Marketing Works Today

Integrated Digital Marketing & PR Consulting from Brown Ltd.

Mobile Marketer’s Mobile Outlook 2010

At Brown Ltd., we are keeping an eye on mobile marketing.  As smartphones grow in use and marketshare, look for them to become the next “personal computer” – in your hand. 

We expect mobile to follow the same growth patterns that happened with personal computers and cellphones:

  • Early Adopters: We’re at the end of this stage now. The mobile application, publishing, retail, marketing and advertising is ramping up rapidly. 
  • Growth:  We’re at the beginning. If the Wall Street Journal rumors are true that Apple will release an iPhone on the Verizon Network this summer, watch this phase expand rapidly.  AT&T reported a 5,000% increase in broadband data consumption because of the iPhone.
  • Peak: A long way off!
  • What’s next?

According to Mobile Marketer, “It is quite clear from recent market activity – Google buying AdMob and Apple absorbing Quattro Wireless, Apple iPad and Google Nexus One launches, eBay’s record $500 million in mobile commerce last year – that mobile is no longer considered a niche medium.”

To get an excellent overview and outlook for 2010, click here and download the pdf: Mobile Marketer’s Mobile Outlook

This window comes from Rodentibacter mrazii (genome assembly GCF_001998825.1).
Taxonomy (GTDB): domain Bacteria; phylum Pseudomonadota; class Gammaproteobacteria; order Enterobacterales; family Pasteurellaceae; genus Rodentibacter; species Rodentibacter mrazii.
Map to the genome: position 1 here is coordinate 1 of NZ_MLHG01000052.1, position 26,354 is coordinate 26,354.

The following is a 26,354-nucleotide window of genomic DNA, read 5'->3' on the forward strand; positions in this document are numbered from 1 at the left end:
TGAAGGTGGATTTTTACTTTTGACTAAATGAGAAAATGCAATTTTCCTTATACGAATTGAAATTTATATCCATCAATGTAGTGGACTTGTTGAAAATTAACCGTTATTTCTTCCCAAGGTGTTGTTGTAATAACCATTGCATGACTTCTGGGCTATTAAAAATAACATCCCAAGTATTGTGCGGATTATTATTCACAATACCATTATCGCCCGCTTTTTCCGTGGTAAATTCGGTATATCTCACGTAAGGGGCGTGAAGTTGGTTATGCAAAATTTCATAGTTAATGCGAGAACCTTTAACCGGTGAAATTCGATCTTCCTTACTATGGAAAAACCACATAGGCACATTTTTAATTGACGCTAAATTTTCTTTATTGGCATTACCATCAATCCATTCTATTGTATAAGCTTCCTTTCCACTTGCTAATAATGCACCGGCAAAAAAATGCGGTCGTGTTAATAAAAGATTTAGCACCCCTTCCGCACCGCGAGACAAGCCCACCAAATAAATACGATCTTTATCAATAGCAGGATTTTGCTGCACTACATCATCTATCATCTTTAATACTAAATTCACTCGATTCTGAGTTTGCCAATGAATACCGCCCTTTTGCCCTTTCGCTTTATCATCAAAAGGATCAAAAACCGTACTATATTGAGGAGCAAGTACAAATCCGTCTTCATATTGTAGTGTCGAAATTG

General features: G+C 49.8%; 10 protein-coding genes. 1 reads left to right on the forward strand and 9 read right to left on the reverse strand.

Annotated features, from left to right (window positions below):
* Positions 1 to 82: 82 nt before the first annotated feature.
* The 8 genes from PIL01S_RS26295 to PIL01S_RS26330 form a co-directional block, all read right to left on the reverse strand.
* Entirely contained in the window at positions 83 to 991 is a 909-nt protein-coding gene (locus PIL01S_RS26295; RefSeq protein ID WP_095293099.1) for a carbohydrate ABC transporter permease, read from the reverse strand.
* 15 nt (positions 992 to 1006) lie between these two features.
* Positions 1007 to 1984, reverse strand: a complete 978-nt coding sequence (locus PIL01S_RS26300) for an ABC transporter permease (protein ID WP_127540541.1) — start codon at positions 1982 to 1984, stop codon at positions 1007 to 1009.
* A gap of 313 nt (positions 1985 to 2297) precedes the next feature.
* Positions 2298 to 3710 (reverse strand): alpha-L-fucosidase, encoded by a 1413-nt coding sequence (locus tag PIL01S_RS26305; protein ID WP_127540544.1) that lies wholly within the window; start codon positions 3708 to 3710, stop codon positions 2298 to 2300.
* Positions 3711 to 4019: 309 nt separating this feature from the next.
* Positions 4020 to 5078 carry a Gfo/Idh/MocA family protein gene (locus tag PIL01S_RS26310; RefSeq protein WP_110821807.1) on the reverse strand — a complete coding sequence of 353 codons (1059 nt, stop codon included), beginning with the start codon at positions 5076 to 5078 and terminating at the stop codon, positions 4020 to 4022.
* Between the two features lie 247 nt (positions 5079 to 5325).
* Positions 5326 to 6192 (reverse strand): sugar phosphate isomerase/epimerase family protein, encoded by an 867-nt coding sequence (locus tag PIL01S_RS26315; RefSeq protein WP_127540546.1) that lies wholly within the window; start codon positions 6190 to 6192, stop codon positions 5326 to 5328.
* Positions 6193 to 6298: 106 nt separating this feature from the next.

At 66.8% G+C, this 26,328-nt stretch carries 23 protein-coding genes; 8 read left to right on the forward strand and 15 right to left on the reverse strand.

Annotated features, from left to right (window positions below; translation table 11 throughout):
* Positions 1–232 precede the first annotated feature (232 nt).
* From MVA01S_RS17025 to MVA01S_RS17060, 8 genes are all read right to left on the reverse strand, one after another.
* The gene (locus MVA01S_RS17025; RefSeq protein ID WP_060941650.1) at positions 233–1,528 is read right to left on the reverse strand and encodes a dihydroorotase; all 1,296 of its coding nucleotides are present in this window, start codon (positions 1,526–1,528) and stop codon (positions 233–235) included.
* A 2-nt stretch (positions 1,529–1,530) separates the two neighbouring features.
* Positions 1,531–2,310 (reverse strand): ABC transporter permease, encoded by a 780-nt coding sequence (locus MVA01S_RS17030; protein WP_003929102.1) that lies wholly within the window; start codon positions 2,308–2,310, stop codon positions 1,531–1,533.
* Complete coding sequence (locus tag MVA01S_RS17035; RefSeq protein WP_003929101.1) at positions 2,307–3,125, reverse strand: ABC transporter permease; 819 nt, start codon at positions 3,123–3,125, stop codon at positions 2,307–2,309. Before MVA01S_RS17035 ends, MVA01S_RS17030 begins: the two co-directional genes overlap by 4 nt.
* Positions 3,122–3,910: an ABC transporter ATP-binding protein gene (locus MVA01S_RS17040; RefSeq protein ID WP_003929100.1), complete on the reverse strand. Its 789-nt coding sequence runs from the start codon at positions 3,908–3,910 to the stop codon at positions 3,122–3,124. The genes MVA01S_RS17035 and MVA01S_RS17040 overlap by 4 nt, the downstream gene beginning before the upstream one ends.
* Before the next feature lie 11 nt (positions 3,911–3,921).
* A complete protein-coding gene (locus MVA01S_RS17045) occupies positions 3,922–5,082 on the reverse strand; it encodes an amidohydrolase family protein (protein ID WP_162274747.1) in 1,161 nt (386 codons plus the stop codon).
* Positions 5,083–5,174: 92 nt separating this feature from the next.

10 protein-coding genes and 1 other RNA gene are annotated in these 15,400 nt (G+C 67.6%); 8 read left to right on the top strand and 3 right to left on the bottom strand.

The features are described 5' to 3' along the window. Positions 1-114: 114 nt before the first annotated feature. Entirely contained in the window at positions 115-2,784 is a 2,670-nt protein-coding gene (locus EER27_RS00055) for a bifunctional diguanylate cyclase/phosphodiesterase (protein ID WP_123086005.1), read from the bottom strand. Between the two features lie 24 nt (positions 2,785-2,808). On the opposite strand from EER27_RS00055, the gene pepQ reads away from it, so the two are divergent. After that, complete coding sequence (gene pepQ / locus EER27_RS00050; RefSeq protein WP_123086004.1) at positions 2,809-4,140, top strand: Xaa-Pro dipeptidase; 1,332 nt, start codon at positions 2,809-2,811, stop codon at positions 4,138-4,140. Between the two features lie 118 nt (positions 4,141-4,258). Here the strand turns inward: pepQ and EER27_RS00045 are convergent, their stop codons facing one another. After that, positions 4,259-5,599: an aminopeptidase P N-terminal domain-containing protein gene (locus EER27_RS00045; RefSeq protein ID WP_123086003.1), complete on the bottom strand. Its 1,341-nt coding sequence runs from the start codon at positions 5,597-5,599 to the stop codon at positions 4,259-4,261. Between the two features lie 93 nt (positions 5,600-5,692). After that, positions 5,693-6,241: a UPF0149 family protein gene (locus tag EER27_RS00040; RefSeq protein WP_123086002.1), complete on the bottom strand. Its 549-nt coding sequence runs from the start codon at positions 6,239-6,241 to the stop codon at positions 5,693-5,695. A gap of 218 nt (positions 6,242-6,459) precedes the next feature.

Filed under: Advertising, Future Vision, Mobile Marketing, Social Media Marketing, , , , , , , , , , ,

Engaging Customers: Go Get the Whitepaper

Joe Pulizzi and Keith Wiegold of Junta42 have created a whitepaper that is breakthrough thought leadership.  They tackle the tough topic of:

“What is engagement?  What does it really mean in marketing? How should we measure it? What tactics can we employ to help enhance it?”

I especially like the measurement section.  Since I promote a marketing strategy that will get you “leads, traffic, prospects, sales – at the lowest cost/per customer,” you can’t claim that without measuring results. 

Many think that social media engagement, Web 2.0, and content marketing to engage the customer is “free.”  Just because you didn’t place a media buy and didn’t hire an art director and production staff to create your content, it isn’t free.   There is real work involved in first-class engagement, and it costs you time, if not money.